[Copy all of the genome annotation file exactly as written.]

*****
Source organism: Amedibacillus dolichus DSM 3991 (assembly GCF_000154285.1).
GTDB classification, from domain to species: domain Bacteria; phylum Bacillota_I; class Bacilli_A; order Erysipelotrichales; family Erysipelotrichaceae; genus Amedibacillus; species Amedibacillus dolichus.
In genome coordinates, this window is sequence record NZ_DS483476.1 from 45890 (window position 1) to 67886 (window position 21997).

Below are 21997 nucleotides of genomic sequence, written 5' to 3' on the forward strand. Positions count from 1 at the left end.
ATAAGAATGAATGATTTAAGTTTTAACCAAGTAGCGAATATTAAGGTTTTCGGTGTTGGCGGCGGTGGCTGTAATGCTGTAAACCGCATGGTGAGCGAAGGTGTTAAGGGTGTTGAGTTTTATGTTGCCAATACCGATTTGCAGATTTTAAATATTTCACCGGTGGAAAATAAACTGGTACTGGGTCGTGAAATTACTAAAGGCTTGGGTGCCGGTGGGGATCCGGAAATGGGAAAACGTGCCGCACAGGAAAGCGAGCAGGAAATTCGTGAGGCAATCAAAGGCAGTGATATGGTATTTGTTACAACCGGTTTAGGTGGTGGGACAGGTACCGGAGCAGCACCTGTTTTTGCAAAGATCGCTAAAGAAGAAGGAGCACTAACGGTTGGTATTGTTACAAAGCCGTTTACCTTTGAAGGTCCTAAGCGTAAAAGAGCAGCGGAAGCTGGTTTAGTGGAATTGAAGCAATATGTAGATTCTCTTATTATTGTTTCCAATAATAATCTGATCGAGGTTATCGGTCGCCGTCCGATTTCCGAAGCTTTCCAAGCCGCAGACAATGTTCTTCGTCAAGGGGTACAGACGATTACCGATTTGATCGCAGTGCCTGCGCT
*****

Source organism: Amedibacillus dolichus DSM 3991 (assembly GCF_000154285.1).
GTDB classification, from domain to species: domain Bacteria; phylum Bacillota_I; class Bacilli_A; order Erysipelotrichales; family Erysipelotrichaceae; genus Amedibacillus; species Amedibacillus dolichus.
In genome coordinates, this window is sequence record NZ_DS483476.1 from 45890 (window position 1) to 67886 (window position 21997).

Below are 21997 nucleotides of genomic sequence, written 5' to 3' on the forward strand. Positions count from 1 at the left end.
ATAAGAATGAATGATTTAAGTTTTAACCAAGTAGCGAATATTAAGGTTTTCGGTGTTGGCGGCGGTGGCTGTAATGCTGTAAACCGCATGGTGAGCGAAGGTGTTAAGGGTGTTGAGTTTTATGTTGCCAATACCGATTTGCAGATTTTAAATATTTCACCGGTGGAAAATAAACTGGTACTGGGTCGTGAAATTACTAAAGGCTTGGGTGCCGGTGGGGATCCGGAAATGGGAAAACGTGCCGCACAGGAAAGCGAGCAGGAAATTCGTGAGGCAATCAAAGGCAGTGATATGGTATTTGTTACAACCGGTTTAGGTGGTGGGACAGGTACCGGAGCAGCACCTGTTTTTGCAAAGATCGCTAAAGAAGAAGGAGCACTAACGGTTGGTATTGTTACAAAGCCGTTTACCTTTGAAGGTCCTAAGCGTAAAAGAGCAGCGGAAGCTGGTTTAGTGGAATTGAAGCAATATGTAGATTCTCTTATTATTGTTTCCAATAATAATCTGATCGAGGTTATCGGTCGCCGTCCGATTTCCGAAGCTTTCCAAGCCGCAGACAATGTTCTTCGTCAAGGGGTACAGACGATTACCGATTTGATCGCAGTGCCTGCGCT